Recognizing the heroic actions of K9 Officer Mitchell and all our state’s service dogs and horses, Senator Cathy Young (R,C,I- 57th District) has announced bipartisan support for “Mitchell’s Law,” making it a felony to injure a K-9 officer in the line of duty.
Mitchell is a six-year-old German Shepherd that has been a member of the department since 2011. He was injured during a confrontation with a suspected murderer following a six-hour standoff in November 2016.
On November 10, 2016, Keith Robbins allegedly shot his estranged wife, Sheri Robbins, in the parking lot of the New Creation Assembly of God Church in Jamestown. The incident sparked a citywide manhunt that culminated in a six-hour standoff when Robbins barricaded himself in a home where his father resided. During the apprehension, Mitchell was stabbed in the throat and under his jaw, causing the knife to penetrate his tongue, sustaining life-threatening injuries that required emergency surgery.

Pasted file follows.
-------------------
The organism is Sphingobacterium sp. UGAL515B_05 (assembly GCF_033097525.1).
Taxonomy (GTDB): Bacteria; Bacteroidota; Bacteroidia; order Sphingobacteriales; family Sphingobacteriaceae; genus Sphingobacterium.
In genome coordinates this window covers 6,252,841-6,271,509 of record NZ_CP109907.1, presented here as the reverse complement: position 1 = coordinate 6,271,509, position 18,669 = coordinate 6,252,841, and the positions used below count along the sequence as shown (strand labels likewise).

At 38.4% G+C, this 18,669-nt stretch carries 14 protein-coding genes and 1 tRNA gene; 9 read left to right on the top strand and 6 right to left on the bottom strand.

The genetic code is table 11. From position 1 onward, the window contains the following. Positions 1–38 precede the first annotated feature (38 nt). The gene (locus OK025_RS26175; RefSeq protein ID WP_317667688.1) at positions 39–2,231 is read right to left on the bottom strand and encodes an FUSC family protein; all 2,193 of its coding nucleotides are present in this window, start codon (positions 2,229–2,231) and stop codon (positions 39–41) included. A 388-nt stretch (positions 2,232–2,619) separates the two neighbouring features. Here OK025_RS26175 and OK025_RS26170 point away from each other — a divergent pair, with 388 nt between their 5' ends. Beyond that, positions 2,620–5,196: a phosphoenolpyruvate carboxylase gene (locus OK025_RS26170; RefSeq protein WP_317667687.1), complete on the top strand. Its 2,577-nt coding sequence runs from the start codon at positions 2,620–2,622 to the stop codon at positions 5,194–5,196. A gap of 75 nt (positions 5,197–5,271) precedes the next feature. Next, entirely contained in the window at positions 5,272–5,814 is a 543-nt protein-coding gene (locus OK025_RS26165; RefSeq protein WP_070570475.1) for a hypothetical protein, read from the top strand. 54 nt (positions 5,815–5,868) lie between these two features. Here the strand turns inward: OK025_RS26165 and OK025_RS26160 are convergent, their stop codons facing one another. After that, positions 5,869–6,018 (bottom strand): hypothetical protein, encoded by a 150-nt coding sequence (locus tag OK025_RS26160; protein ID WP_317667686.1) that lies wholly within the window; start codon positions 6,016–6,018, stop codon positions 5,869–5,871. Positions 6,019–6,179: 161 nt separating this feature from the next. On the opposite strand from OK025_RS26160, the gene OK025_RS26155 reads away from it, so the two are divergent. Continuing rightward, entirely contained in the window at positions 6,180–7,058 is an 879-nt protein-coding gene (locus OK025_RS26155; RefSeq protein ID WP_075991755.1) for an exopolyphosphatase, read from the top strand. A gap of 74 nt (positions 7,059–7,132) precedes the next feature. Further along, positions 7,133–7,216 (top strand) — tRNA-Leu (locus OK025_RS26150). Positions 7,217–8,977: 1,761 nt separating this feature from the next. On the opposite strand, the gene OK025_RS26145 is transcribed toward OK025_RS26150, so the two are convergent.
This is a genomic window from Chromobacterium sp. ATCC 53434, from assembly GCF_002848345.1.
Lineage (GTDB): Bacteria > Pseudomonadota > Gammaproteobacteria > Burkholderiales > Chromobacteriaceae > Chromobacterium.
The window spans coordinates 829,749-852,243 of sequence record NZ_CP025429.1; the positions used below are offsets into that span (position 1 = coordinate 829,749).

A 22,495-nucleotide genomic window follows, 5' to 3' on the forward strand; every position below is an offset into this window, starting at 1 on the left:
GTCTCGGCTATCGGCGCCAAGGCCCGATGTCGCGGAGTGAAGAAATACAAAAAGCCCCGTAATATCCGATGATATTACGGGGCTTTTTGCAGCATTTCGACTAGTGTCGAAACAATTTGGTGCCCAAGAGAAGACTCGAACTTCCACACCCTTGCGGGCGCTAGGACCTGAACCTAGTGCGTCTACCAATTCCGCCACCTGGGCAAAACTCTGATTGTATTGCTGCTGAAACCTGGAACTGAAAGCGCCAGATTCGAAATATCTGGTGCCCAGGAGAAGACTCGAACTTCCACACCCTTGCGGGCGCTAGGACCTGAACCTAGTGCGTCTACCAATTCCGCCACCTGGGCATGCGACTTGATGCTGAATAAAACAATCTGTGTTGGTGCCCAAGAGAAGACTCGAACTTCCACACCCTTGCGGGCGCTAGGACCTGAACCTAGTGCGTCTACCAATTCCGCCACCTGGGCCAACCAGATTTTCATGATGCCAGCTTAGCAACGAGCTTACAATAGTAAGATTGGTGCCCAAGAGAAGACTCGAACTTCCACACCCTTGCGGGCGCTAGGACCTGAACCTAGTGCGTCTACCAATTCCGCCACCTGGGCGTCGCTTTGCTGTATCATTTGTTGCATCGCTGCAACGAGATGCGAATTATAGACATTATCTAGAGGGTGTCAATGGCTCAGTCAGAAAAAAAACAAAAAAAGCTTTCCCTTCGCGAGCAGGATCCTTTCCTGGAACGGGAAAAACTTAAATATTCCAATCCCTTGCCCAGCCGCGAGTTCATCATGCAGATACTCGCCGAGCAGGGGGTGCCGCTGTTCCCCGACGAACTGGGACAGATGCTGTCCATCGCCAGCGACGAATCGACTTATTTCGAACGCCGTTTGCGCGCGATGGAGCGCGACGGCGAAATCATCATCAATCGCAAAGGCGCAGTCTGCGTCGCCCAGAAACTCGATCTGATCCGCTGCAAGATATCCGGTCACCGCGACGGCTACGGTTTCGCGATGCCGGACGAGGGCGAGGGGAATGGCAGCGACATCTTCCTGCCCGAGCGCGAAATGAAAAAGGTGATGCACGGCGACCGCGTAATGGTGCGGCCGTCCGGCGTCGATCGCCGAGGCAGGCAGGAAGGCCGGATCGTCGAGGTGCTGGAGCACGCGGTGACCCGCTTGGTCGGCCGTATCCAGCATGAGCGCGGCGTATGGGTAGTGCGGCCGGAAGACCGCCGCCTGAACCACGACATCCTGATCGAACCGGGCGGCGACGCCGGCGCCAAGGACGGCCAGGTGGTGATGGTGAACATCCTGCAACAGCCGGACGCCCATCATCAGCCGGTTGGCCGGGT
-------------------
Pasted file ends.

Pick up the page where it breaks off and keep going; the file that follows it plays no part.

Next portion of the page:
Following the attack, Jamestown Police Chief Harry Snellings and Mitchell’s handler, officer Eric Kraft visited Senator Young along with Mitchell to request the law dictating the penalty for perpetrators who injure a K-9 officer in the line of duty be strengthened. Existing law dictates that a suspect can only be charged with a Class E felony for an attack that intentionally kills a police work dog or police work horse. So, despite the severity of Mitchell’s wounds, Robbins could only be charged with a class A misdemeanor, because the stabbing did not result in the animal’s death.
Mitchell’s Law has gained wide support from law enforcement and animal advocacy groups and is expected to see similar support in the state legislature.
Less than a month after being injured, K-9 Officer Mitchell made a full recovery and was back at work with his handler.